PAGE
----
||It was 50 years ago today that Sgt. Pepper taught the band to play. May 19, 1967, a dozen journalists and deejays were invited to a sneak preview of The Beatles newest endeavor: “Sgt. Pepper’s Lonely Hearts Club Band”, at Brian Epstein’s four-story Georgian home in London. For nearly a year, The Beatles had hidden themselves behind the walls of EMI’s Abbey Road Studio, away from public life. They’d stopped touring, and while they worked on their “masterpiece”, they snickered to reports from the press that “The Beatles were through”. Now, a half century later, Sgt. Pepper has taught the band to play once again, through the sparkling sounds of digital technology, directed by the son of Beatles original production master George Martin: Giles Martin.
This time, a hundred or so journalists and jocks attended a listening party for the “new” stereo remix of “Sgt. Pepper” at World of Macintosh in New York City. The event was held to launch the forthcoming 50th anniversary edition of The Beatles album, due back in stores May 26 in a variety of formats.
I attended the presentation to cover the event for Joe Johnson’s Beatle Brunch as well as Beatlefan Magazine, along with noted Beatles’ author and historian, Bruce Spizer . Also in attendance was Elvis Costello , who’s recently been front and center after being prominently featured in McCartney’s recent remastering of his 1989 album, “Flowers in the Dirt”, which he co-wrote with McCartney.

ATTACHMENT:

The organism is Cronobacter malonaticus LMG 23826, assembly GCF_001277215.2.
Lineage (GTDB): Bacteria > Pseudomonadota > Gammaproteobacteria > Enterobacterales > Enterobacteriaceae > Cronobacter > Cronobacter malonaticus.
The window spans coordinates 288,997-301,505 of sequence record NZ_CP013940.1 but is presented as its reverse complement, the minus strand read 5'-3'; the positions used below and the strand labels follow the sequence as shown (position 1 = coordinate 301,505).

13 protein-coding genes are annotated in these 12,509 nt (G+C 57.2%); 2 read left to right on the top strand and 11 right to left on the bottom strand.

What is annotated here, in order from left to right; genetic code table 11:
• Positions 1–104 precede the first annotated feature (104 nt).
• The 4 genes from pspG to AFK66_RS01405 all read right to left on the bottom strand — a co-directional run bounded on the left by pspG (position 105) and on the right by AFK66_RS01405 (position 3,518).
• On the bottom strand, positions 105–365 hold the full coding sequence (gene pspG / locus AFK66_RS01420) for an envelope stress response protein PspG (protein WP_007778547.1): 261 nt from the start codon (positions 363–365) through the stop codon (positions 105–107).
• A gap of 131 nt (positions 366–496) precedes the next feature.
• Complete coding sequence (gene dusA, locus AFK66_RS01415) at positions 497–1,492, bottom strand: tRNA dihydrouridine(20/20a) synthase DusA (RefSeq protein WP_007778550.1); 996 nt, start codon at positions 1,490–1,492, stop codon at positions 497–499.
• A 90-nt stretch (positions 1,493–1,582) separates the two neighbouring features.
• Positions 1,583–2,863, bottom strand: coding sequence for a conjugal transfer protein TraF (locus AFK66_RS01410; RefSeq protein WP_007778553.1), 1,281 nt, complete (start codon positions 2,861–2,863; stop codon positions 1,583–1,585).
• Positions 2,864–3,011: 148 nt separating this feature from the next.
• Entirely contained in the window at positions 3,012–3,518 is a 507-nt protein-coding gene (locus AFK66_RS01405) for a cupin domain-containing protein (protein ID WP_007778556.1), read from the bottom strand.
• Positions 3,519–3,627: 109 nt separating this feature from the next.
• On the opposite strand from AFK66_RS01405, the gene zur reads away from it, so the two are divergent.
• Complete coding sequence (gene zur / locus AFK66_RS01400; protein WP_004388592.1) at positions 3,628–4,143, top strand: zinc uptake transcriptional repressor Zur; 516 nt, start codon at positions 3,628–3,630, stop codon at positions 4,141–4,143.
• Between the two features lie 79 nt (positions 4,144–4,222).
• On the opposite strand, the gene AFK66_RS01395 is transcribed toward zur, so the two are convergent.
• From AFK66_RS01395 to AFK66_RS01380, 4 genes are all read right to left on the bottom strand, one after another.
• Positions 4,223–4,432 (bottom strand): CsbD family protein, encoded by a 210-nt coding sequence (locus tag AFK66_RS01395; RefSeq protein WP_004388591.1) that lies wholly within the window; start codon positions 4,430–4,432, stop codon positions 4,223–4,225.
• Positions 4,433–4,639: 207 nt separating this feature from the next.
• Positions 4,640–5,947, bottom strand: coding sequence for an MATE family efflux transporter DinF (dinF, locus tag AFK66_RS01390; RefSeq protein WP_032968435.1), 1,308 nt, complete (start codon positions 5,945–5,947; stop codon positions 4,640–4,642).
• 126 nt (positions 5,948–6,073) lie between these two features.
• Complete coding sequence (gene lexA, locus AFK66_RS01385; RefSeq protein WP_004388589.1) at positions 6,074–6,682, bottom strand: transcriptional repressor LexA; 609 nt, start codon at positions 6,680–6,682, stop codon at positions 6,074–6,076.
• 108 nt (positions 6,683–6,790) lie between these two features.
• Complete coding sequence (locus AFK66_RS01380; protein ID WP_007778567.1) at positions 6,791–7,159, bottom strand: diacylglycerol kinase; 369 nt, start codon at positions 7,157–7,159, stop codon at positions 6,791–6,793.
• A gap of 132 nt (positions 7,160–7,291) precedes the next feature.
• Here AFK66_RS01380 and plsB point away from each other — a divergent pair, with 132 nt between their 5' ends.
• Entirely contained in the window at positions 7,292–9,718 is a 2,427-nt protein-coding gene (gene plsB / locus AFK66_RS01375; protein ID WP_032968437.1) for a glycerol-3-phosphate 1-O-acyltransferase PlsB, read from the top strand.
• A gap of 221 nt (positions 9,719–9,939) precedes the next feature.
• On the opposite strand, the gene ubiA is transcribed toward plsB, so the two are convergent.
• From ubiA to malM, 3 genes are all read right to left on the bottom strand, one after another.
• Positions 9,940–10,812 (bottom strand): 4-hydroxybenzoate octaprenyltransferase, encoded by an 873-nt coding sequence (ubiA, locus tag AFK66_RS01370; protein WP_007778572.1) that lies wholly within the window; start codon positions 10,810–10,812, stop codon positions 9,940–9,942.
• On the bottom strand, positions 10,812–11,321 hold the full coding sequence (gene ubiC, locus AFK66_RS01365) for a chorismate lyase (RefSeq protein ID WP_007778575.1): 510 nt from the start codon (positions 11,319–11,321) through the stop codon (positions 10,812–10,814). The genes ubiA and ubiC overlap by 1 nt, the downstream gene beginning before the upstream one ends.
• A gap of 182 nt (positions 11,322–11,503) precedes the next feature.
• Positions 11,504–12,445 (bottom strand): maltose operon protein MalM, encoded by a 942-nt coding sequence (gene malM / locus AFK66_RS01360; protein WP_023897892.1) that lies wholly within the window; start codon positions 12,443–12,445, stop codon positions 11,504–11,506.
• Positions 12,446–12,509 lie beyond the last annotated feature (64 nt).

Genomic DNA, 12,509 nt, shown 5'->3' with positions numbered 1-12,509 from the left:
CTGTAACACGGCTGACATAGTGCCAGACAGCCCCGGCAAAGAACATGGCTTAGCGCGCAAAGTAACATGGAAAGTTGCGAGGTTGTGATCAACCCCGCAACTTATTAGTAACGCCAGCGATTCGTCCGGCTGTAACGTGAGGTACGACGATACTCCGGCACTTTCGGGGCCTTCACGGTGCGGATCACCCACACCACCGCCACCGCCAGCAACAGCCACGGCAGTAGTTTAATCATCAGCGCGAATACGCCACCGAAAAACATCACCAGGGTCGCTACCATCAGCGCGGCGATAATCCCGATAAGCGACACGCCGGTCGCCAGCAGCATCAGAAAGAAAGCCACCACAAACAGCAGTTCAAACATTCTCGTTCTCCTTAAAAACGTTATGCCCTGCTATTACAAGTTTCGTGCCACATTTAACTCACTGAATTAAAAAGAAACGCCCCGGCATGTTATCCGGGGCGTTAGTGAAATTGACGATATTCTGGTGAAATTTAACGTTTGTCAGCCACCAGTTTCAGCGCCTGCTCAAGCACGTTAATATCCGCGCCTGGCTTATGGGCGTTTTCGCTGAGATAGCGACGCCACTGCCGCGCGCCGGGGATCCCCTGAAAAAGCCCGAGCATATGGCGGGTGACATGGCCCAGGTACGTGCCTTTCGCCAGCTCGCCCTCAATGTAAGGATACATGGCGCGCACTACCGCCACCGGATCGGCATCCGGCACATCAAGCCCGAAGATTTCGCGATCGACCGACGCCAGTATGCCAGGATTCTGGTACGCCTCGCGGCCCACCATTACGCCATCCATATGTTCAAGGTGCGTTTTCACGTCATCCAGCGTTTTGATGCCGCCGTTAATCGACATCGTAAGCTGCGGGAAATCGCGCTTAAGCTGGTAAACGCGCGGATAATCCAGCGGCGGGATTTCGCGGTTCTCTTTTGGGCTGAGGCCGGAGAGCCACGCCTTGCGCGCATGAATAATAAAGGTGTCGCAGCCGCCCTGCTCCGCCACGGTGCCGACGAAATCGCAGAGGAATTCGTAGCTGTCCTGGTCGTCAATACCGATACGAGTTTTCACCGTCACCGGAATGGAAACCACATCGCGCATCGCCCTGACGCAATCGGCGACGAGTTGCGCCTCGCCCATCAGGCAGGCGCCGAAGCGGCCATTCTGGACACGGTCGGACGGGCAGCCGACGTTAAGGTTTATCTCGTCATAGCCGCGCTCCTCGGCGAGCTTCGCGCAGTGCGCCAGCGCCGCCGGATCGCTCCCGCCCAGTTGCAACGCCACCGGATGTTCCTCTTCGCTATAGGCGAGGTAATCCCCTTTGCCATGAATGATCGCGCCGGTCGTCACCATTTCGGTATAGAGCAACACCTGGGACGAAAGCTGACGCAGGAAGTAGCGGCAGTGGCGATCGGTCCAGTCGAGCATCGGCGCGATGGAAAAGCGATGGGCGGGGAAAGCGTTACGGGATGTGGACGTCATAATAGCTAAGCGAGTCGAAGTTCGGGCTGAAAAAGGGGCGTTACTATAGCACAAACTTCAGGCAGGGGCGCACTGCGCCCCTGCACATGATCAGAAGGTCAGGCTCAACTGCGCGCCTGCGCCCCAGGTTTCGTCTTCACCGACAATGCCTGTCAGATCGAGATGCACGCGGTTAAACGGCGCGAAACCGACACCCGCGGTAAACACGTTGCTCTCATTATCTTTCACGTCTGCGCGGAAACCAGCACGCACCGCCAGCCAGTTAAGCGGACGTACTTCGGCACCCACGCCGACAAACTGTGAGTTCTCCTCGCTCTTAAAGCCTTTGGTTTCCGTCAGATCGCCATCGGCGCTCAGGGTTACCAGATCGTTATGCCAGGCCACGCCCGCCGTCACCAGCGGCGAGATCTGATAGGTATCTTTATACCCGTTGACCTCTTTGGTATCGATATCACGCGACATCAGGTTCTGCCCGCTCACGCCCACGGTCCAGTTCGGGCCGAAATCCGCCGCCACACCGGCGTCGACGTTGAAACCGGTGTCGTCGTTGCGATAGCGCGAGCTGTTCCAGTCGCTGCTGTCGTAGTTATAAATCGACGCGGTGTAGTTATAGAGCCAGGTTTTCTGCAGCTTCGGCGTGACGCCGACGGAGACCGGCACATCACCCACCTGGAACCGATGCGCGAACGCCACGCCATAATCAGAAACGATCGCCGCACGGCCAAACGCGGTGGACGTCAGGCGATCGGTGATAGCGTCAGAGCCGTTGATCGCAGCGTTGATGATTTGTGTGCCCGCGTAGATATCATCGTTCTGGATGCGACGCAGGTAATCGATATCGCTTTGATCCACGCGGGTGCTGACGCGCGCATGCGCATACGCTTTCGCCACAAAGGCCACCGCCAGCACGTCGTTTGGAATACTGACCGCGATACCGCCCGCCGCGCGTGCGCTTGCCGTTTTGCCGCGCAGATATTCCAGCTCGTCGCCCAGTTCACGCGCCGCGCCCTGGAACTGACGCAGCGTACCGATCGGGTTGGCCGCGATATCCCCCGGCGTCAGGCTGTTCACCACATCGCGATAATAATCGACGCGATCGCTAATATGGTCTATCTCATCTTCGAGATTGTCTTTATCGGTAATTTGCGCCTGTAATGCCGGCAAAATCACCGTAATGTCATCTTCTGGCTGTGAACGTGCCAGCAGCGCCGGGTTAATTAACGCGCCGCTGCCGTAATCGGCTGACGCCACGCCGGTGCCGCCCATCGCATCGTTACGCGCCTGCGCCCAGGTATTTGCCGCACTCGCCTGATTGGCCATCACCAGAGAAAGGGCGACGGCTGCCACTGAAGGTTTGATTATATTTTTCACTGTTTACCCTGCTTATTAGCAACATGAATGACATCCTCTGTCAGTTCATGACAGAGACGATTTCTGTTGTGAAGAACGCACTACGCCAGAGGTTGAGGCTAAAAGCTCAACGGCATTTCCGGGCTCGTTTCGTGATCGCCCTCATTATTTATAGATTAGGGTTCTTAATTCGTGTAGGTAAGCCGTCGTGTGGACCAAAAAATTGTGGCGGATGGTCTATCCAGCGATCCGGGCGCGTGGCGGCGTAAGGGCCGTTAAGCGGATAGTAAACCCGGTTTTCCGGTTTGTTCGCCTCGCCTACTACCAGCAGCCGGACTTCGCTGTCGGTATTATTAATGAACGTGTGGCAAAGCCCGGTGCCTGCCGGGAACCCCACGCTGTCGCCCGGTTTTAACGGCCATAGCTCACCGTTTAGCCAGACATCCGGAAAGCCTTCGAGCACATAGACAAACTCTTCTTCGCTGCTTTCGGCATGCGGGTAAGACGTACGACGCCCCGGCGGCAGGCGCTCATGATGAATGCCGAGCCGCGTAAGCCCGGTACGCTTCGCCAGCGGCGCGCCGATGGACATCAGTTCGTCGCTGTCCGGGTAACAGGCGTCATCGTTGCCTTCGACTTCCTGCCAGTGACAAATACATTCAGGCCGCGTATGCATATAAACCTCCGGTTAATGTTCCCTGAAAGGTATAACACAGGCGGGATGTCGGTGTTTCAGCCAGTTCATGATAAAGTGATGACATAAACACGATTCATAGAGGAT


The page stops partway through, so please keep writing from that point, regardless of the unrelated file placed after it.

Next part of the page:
Following brief introductory remarks from Apple CEO Jeff Jones, Producer Giles Martin, explained the reasoning behind (and the process of creating) the new stereo remix for Pepper, demonstrating certain techniques comparing the mono mix, original stereo mix and the new stereo remix. Martin explained that while Beatles’ original producer George Martin and engineer Geoff Emerick spent considerable time creating the mono mix, then they had little concern for the stereo mix, as mono was the dominant format then, particularly in the UK. Many fans – including The Beatles themselves cited the mono mix as the “definitive presentation” of the album. John Lennon famously muttered, “you haven’t heard ‘Sgt. Pepper’ until you’ve heard it in mono”. Using the mono mix as the template, Martin and Abbey Road engineer Sam Okell created a new mix that presents the album the way The Beatles would have done it in 1967 had they cared about making a proper stereo mix and had access to today’s digital technology.
Among the handful of tracks from the forthcoming box set that Martin demoed was the legendary attempt by The Beatles to close “A Day In The Life” with a unison vocal hum (more accurately “Aum”) of the note “E.” As Martin pointed out, even geniuses sometimes have bad ideas. The trick is to USE the good ones – something the band did with the grand crescendo of “Day in the Life” pounded out on multiple keyboards. He played us the 1967 mono and stereo mixes of “She’s Leaving Home,” demonstrating the vari-speed technique applied to the mono mix only, resulting in the mono mix a semi-tone higher in pitch as a result of being “sped up.” Now given the same vari-speed treatment, the song is perhaps the best example of the original mono template being followed for the new stereo mix. Another example is the artificial double tracking applied to “Lucy In The Sky With Diamonds” that was missing from the original stereo mix.